Donna Montran joins company of “Chin Chin” – November 1919

On November 7th, 1919, Variety, mentions that Donna
Montran received a production engagement for “Chin Chin.” It must have been
extremely exciting for Donna.  Chin Chin
was a Broadway production which opened at the Globe Theater on October 20th,
1914, and ran until July 3rd, 1915 (295 performances). 
On March 5th,
1915, Victor Light Opera Company made a recording of “The Gems from Chin
Chin”.  Below is a link to that recording. 

Music courtesy of the Library of Congress.
In 1919, Chin Chin was on the road as a comedy extravaganza
on a nationwide tour.  The performance
company consisted of over 60 people, which we will later see caused its own
problems.
We can’t tell exactly when Donna joined the company,
but for simplicity, I assume she was on her way by the 7th when Varity reported her
engagement and joined the company while it was in Omaha.
Chin Chin was playing at the Brandeis Theatre in
Omaha when I believe she probably joined the company on November 7th
and 8th, 1919 with a matinee on Saturday, the 8th as
well.
The Omaha World Herald, on November 8th, in
their regular series Plays and Players, reported:

“Brandeis – ‘Chin Chin.’

Omaha World Herald – Saturday, November 8, 1919
Courtesy GenealogyBank.com 

The boys and girls who went to Chin Chin” last night had a good
time. It was the kind of a show that appeals to boys and girls. There was
plenty of downright foolishness, plenty of slap-stick comedy, plenty of lively
gingles. But if anybody expected more than that – Well anybody who did was
disappointed.

The biggest hit of the evening was the saxophone sextet, otherwise
known as Tom Brown’s clown band. It was a vaudeville “scream.” “Chin Chin,” in
fact, was more nearly a series of vaudeville acts than a comedy unit; the plot,
such as it was, was so loosely hung that it gave opportunity for almost any
sort of stunt, and stunts of most varied sort accepted the opportunity.
Walter Wills and Roy Binder were, of course, far and away the ablest
of the cast. Each held five separate and distinct parts at one or another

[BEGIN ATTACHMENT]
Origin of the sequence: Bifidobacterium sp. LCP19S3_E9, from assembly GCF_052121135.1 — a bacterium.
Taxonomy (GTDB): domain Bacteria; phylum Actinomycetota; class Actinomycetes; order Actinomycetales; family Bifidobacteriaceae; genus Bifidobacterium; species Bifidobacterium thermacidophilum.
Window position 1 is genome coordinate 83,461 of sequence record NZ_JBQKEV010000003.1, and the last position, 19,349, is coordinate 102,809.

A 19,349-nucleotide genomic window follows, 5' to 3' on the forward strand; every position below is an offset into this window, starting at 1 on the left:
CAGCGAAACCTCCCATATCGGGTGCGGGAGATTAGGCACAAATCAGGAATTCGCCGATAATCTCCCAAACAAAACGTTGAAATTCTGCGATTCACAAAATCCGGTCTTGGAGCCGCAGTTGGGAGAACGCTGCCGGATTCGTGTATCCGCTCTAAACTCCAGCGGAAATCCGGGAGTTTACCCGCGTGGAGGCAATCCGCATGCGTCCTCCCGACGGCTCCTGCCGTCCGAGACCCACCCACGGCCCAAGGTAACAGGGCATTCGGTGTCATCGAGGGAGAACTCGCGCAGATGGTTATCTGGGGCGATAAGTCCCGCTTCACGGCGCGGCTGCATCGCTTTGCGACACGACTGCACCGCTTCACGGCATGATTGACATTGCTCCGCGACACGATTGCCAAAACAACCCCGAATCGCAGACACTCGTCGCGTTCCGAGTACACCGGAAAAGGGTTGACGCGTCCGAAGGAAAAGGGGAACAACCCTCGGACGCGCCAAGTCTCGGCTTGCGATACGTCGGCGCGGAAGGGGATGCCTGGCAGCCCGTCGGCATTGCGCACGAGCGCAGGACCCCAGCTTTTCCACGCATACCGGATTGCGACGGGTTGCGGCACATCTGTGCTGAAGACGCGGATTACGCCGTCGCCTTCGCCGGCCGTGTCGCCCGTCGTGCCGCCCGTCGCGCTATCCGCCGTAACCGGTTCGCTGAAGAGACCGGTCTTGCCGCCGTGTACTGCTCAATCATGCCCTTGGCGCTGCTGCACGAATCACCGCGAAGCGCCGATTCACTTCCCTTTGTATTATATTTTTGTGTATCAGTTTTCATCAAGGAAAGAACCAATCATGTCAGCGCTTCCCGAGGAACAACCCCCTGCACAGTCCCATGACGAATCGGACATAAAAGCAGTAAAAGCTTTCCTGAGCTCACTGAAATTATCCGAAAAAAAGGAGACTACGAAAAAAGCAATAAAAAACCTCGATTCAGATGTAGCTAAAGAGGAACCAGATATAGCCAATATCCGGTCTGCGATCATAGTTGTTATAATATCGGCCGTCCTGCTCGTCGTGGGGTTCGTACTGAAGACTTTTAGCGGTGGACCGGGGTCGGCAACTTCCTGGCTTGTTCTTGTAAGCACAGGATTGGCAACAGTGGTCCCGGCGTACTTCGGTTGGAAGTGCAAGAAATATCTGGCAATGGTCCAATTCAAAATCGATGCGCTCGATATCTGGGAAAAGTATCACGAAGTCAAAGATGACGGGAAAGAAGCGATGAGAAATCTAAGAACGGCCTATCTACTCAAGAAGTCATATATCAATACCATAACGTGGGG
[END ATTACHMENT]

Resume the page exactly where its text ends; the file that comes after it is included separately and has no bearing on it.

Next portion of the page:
period of the three acts and both deserved the applause of those who care for
rough comedy.
Marian Sleeman, as the “Lady of the Lamp” in the “Chin Chin” version
of the old fairy story of Aladdi, [sic] easily outranked the other feminine voices in
the company, but Violet Tree, in the minor part of “Fan-Tan” won real
recognition by her cute sprightliness.

[Donna will later play the “Lady of the Lamp” but more on that in a later Blog.]

“Chin Chin” is playing a returning engagement  which ends tonight after a matinee and
evening performance.

New Brandeis Theatre Building (c. 1910-1920)
From the collections of the Omaha Public Library

The Brandeis Theatre was the premier theater in Omaha at the time. The seven story building was built in 1910 on Douglas street between 17th & 18th Streets. According to Nebraska Memories, it was dubbed “the most beautiful theater in America.” It first featured stage attractions and later converted to movies. The building was demolished in 1959 for a parking garage.

Next – Donna has delays on the way to Denver.

Sources: 
Omaha World Herald (Omaha, NE) November 8, 1919, Page 20 via Genealogy Bank
Omaha World Herald (Omaha, NE) November 8, 1919, Page 25 via Genealogy Bank
Nebraska Memories – Collections of the Omaha Public Library – New Brandeis Theatre Building
Cinema Treasures: Brandeis Theater

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